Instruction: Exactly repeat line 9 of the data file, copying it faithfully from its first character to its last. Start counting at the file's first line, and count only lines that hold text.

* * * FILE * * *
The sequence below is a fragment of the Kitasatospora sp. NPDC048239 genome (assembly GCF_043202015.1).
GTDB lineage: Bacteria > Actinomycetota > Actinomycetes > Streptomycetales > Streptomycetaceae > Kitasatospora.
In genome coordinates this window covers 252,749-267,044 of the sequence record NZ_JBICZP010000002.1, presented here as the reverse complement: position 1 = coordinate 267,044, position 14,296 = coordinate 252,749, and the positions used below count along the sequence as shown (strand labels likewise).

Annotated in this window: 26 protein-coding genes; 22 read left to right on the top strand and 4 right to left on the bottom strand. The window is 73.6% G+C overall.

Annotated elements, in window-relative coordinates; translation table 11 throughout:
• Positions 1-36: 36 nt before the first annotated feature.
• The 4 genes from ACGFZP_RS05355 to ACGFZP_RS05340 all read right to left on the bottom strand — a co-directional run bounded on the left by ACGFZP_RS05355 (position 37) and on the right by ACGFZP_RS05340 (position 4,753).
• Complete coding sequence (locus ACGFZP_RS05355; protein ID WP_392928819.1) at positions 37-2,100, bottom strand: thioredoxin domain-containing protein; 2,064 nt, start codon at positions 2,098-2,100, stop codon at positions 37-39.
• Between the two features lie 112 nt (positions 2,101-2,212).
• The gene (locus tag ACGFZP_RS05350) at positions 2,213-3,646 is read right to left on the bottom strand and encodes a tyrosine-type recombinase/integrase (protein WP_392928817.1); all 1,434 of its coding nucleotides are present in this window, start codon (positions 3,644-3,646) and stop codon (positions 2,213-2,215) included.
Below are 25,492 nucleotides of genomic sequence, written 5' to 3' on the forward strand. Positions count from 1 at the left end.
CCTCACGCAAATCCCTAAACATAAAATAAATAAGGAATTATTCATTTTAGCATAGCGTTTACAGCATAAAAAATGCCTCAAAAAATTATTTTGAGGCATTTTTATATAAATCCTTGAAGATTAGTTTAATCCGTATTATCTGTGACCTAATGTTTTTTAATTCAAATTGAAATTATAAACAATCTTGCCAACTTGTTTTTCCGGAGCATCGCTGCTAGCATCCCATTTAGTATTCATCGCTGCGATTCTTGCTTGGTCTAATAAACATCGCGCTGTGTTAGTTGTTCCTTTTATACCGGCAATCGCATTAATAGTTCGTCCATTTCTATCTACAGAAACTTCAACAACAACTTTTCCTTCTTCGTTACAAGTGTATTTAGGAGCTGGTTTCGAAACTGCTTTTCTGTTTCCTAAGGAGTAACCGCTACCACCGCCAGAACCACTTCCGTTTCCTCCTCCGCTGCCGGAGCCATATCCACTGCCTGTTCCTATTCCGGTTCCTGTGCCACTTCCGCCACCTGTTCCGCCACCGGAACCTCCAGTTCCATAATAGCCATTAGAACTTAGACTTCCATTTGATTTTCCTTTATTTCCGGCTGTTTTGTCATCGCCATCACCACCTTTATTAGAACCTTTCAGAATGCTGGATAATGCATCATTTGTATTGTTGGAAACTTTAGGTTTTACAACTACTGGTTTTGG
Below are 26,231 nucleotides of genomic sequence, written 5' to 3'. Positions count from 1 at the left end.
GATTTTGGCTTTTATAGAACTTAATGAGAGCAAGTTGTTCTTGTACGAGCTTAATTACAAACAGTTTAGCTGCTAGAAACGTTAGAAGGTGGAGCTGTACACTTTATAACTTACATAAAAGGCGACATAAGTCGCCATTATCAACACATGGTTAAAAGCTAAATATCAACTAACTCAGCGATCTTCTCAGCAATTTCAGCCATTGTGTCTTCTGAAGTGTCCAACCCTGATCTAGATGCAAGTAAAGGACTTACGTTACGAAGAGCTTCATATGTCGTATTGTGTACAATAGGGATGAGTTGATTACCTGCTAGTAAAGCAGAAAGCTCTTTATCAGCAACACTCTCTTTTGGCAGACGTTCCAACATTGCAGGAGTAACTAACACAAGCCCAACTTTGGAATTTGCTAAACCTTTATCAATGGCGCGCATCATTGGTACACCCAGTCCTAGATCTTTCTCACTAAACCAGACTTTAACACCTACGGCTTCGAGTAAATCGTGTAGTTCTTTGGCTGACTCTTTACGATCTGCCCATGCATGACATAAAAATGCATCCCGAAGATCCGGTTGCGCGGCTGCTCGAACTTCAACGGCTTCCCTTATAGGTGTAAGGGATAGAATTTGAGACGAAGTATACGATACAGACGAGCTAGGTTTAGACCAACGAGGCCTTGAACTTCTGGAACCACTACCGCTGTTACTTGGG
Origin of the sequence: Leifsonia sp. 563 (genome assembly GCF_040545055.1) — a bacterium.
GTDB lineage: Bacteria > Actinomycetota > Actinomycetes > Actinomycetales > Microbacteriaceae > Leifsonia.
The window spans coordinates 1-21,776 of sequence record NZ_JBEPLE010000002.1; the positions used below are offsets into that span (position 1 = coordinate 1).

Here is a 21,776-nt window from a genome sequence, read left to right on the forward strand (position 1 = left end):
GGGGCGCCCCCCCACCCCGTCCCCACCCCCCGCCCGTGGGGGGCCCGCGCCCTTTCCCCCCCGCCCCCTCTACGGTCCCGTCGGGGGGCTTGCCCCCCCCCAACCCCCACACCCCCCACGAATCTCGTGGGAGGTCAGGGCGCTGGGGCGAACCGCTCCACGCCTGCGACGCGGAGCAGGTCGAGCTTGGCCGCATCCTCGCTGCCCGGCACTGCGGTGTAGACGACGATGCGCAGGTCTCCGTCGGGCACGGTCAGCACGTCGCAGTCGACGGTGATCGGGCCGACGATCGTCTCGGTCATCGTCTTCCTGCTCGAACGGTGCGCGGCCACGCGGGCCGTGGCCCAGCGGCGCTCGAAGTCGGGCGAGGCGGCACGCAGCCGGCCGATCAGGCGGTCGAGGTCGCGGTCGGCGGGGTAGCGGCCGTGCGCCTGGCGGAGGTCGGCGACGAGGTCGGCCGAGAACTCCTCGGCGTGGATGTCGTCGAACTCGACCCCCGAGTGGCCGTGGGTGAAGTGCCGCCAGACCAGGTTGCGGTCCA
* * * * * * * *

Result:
• Between the two features lie 112 nt (positions 2,101-2,212).